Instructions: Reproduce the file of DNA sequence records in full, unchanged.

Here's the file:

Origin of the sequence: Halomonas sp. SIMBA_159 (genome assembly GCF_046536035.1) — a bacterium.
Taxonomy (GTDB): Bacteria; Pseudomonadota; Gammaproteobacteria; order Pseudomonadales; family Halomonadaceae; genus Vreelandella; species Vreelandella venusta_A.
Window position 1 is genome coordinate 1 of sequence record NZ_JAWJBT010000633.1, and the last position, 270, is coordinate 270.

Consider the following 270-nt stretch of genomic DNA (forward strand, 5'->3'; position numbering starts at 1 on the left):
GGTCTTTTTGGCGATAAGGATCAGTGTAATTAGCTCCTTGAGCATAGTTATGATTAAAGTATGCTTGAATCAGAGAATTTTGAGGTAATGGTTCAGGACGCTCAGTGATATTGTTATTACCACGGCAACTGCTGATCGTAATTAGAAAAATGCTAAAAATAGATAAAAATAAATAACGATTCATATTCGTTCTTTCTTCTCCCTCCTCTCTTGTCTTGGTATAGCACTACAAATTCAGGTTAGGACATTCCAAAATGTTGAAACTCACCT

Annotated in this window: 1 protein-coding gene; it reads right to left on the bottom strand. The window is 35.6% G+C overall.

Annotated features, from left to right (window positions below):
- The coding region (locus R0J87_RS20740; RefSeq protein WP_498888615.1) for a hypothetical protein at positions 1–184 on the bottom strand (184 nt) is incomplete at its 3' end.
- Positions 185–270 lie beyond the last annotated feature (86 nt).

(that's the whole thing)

Origin of the sequence: Halomonas sp. SIMBA_159 (genome assembly GCF_046536035.1) — a bacterium.
Taxonomy (GTDB): Bacteria; Pseudomonadota; Gammaproteobacteria; order Pseudomonadales; family Halomonadaceae; genus Vreelandella; species Vreelandella venusta_A.
Window position 1 is genome coordinate 1 of sequence record NZ_JAWJBT010000633.1, and the last position, 270, is coordinate 270.

Consider the following 270-nt stretch of genomic DNA (forward strand, 5'->3'; position numbering starts at 1 on the left):
GGTCTTTTTGGCGATAAGGATCAGTGTAATTAGCTCCTTGAGCATAGTTATGATTAAAGTATGCTTGAATCAGAGAATTTTGAGGTAATGGTTCAGGACGCTCAGTGATATTGTTATTACCACGGCAACTGCTGATCGTAATTAGAAAAATGCTAAAAATAGATAAAAATAAATAACGATTCATATTCGTTCTTTCTTCTCCCTCCTCTCTTGTCTTGGTATAGCACTACAAATTCAGGTTAGGACATTCCAAAATGTTGAAACTCACCT

Annotated in this window: 1 protein-coding gene; it reads right to left on the bottom strand. The window is 35.6% G+C overall.

Annotated features, from left to right (window positions below):
- The coding region (locus R0J87_RS20740; RefSeq protein WP_498888615.1) for a hypothetical protein at positions 1–184 on the bottom strand (184 nt) is incomplete at its 3' end.
- Positions 185–270 lie beyond the last annotated feature (86 nt).